Flexible Metal NASA Robot Tires Now Available for Bicycles

NASA metal tires allegedly never get flat or… tired

A couple of the awards at this year’s CES mentioned a metal mesh tire, based on NASA research and missions.

Originally developed by NASA and now commercialized for terrestrial use by The SMART Tire Company, these superelastic tires are airless, durable and will never go flat. Made from a special advanced material, NiTinol+ (nickel titanium), a shape memory alloy (SMA) that’s elastic like rubber, yet strong like titanium.

Priced at only $100 it seems too good to be true.

Its primary claim is durability, since the metal lasts far longer than rubber and is puncture proof. This is huge news for military applications (such as this or this), not to mention other forms of disaster response.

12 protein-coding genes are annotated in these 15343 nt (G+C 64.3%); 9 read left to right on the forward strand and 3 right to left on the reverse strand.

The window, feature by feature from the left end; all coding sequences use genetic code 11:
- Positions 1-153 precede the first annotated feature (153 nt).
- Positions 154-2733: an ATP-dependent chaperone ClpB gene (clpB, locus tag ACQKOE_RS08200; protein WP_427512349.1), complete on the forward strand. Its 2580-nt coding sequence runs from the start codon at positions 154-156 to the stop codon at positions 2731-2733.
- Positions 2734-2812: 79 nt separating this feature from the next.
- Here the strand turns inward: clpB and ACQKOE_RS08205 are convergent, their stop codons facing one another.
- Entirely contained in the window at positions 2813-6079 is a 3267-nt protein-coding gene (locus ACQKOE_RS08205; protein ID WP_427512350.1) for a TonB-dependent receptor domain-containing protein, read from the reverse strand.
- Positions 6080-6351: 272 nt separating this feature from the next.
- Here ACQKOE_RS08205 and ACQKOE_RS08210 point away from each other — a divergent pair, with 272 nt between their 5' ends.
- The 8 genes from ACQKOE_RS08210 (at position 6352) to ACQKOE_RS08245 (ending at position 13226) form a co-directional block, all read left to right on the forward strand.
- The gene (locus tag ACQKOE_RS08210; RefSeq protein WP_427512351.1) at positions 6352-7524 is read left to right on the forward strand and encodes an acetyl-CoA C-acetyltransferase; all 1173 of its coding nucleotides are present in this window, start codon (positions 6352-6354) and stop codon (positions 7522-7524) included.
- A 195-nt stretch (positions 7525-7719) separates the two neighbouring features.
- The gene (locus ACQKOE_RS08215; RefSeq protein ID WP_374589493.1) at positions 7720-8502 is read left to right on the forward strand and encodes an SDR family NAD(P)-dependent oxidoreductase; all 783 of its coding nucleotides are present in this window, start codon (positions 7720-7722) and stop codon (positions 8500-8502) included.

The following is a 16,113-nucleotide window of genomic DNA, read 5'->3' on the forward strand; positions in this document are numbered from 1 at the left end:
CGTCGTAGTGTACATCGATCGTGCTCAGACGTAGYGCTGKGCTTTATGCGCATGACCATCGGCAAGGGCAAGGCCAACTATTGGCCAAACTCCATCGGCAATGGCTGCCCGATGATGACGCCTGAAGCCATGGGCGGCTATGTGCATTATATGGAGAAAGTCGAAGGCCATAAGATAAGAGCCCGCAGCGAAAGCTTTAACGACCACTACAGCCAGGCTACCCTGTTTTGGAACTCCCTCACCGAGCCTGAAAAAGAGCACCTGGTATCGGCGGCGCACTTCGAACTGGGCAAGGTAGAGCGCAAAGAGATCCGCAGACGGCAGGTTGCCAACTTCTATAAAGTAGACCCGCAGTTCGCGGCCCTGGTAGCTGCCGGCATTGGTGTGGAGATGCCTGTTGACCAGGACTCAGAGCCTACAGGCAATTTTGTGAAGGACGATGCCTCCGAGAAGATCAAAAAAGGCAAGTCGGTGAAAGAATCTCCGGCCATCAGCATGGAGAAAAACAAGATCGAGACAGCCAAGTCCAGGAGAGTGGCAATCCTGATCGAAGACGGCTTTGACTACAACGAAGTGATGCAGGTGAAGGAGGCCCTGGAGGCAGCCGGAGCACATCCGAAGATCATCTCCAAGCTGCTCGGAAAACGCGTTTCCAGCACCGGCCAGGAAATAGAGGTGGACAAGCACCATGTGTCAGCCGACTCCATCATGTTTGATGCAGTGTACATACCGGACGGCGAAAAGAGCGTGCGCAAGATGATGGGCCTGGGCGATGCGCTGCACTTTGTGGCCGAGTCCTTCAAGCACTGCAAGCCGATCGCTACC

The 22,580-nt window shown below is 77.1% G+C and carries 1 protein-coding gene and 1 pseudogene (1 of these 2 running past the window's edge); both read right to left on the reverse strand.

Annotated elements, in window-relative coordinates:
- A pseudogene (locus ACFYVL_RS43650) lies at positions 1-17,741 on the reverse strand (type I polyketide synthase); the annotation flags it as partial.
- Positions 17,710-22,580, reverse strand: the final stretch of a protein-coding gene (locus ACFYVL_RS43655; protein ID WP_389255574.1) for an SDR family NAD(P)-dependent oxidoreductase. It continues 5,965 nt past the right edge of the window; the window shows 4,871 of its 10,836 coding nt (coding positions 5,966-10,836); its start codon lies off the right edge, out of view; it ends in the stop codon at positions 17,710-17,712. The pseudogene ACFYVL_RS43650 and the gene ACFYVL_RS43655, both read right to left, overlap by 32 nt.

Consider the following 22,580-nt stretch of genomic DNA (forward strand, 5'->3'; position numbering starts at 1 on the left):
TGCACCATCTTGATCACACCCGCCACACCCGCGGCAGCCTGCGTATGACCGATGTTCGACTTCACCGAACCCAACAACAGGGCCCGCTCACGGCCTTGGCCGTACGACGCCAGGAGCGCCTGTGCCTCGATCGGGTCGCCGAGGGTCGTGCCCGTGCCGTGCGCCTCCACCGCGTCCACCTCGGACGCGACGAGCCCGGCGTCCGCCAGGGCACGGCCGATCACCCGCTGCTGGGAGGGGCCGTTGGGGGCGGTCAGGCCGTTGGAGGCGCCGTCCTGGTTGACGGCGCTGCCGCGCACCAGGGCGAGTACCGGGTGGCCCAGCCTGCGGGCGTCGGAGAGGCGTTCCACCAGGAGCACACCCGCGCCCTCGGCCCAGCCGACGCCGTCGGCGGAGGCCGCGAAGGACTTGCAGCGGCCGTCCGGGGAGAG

Swiss book about a century of bikes used in war, which gets far less attention than it should.
This is the U.S. Army bike used in the 1890s to literally invent mountain biking by riding through the Rockies without roads. Source: Online Bicycle Museum

Makes sense I guess for anyone commuting on the surface of the moon, or a Google campus.

However, for the rest of us the tire seems to lack traction and performance data. NASA missions don’t typically deal with the environments and behaviors found on Earth. And what do they sound like, tank treads on pavement like the Battle of Singapore bikes?

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